Here in the Valley of Too Many English Majors, we avoid numbers in countless ways. Numbers are usually arguable, which should endear them to us, but we know others can do more with numbers, so we steer clear. Sometimes numbers get so large and wide that we can’t get around them. We feel stuck.
The federal budget deficit now strings together more zeroes than Pat Kilkenny’s search for a basketball coach. New taxes will soon become necessary to cover the spread. Accountants will get to work on it next week, just as soon as they rest up after yesterday’s tax deadline. So today is the safest day for English majors to think about numbers and taxes.
The first thing to know about taxes is that we hate them, so we want to tax only things or people we hate more. We call them “sin taxes.”
Americans hate carbon, especially when it gets on their shoes and they find themselves leaving carbon footprints everywhere they go. Since we stopped using carbon paper, a carbon tax has become more popular. Al Gore supports it, and who would ever want a carbon copy of that nag? So a carbon tax fits the bill, but won’t suffice in paying it. We’ll need more new taxes.
President Obama recently formed a commission to study the problem of our budget deficit and to propose solutions after this fall’s elections. Will they propose a national sales tax? Will it be presented as a European-style VAT tax? Do they understand that a VAT tax represents double taxation, because VAT stands for “Value Added Tax” — so a “VAT tax” is literally a “Value Added Tax tax?” Will they regret that not a single English major was appointed to President Obama’s Commission for Unenforceable Recommendations? Speculation abounds.
Which brings us to another thing people wouldn’t mind seeing taxed: speculation. Congressman Peter DeFazio advocated (unsuccessfully) that the bailout for the financial sector be paid for with a minuscule financial transaction tax — one quarter of one percent. Financial markets have gotten so efficient that money moves instantly and virtually without friction, so DeFazio’s proposal would slow things down just a tiny bit and raise tons of money. Financial transactions only capture, never create, wealth.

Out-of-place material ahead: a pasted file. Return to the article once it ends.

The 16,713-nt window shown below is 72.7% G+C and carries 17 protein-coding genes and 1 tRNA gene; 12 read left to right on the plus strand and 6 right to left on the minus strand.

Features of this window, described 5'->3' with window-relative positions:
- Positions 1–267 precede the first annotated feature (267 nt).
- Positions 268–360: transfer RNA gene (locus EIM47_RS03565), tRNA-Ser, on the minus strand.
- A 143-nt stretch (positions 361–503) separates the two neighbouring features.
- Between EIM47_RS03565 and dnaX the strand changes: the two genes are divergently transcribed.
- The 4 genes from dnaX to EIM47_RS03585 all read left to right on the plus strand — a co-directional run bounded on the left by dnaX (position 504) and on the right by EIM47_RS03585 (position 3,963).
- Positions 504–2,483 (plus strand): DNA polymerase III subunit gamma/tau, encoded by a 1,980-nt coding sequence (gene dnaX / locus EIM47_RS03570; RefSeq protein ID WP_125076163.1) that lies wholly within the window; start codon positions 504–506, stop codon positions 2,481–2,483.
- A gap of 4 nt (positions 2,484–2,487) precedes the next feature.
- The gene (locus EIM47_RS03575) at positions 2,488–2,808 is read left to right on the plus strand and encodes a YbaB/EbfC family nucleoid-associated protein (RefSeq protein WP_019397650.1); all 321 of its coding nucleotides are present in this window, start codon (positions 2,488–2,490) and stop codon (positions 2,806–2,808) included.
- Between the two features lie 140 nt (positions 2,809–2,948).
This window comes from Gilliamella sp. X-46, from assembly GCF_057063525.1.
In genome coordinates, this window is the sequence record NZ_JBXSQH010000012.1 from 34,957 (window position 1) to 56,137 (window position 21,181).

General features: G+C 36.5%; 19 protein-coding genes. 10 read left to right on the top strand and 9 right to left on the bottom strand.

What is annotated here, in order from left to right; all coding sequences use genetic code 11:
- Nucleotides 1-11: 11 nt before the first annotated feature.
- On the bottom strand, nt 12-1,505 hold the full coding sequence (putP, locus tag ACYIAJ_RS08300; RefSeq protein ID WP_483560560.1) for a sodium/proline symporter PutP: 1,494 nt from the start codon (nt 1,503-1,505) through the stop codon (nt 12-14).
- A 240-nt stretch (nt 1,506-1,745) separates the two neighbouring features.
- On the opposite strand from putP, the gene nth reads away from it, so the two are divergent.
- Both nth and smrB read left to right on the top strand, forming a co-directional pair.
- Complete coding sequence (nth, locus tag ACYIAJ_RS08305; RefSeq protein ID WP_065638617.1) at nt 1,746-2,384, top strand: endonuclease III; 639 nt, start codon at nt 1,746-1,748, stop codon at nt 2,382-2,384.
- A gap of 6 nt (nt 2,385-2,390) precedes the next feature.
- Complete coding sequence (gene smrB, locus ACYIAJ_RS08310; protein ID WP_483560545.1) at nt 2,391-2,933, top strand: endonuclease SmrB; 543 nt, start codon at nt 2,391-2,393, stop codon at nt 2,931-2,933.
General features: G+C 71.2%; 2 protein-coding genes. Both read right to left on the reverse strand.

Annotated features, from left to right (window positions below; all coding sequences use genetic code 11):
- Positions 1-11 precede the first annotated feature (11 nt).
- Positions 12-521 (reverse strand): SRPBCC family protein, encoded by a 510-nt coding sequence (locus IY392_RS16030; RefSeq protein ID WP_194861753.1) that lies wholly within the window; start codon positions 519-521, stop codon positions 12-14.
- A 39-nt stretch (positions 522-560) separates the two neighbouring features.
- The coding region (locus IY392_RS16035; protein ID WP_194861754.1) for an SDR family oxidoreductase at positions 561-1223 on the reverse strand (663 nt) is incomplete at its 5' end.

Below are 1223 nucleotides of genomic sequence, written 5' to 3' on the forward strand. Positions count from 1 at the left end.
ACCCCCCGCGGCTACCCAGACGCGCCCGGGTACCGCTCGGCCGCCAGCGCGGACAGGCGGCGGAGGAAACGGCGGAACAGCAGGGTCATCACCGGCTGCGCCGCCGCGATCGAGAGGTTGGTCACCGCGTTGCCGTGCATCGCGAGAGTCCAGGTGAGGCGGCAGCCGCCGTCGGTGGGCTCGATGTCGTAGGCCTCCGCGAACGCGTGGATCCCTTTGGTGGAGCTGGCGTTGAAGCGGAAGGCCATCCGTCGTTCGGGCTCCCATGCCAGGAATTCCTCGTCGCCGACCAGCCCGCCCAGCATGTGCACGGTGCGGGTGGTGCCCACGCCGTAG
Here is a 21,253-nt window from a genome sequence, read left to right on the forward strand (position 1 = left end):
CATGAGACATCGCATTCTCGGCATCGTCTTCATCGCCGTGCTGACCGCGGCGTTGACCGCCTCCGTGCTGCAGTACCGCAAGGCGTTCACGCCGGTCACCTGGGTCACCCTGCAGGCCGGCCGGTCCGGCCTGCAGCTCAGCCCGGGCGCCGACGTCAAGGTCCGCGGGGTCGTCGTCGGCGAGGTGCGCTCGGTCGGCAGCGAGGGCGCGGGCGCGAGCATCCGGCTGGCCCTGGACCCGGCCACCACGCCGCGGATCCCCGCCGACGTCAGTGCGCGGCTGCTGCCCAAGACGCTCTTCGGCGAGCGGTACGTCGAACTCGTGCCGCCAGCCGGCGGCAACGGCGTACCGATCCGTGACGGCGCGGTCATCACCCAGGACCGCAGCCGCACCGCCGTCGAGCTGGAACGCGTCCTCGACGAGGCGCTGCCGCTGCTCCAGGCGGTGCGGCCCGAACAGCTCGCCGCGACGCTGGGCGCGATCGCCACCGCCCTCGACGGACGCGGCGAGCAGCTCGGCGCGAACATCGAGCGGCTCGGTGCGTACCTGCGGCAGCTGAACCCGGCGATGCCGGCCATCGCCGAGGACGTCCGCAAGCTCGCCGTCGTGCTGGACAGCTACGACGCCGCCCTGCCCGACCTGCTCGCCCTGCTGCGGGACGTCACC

A financial transactions tax doesn’t soak the rich, per se. It soaks only the rich who don’t think they’re rich enough. I think of it as a discontentment tax. If the rich must be rich, the least they could do is be happy about it. Discontentment may not be a sin, but it’s close enough to fall into the “sin tax” category. Let’s tax it.
Goods and services don’t move quite as efficiently and invisibly as wealth, but it’s getting there. Most of my disposable income goes to my local grocer. If only it stopped there. A tiny tax, based on the distance a item traveled, would recalibrate our buying patterns to reward local and diversified economies. We might find ourselves cooking with limes less in January, but did we really intend for our grocery money to go to Chile? Probably not.
“Buy local” campaigns become popular wherever they sprout up. Our government already requires any imported item to identify its country of origin, but furniture from China and shoes from Thailand and limes from Chile have become acceptable to us because they are cheaper. A tiny transit tax would favor local goods and eventually local pride.
It will slow down the economy a mite, but it also will speed up traffic on our congested highways. If we all waste less time getting where we’re going, we might use the time we saved to become more careful consumers.
And to help that, I would suggest a tiny advertising tax. The Supreme Court has ruled that corporations are just like people, and deserve all the same rights. But corporations advertise and people usually don’t, so let’s tax it.
Wrap these ideas together and we’ll have more quality items that sell themselves, made or grown by nearby people, who get and stay wealthy by doing things we value. That will curb our carbon consumption and help our planet, by contented consumers improving one proud place at a time.
Don Kahle (email@example.com) owns a small advertising agency that serves local and civic-minded businesses. He blogs right here. Yes, he was an English major.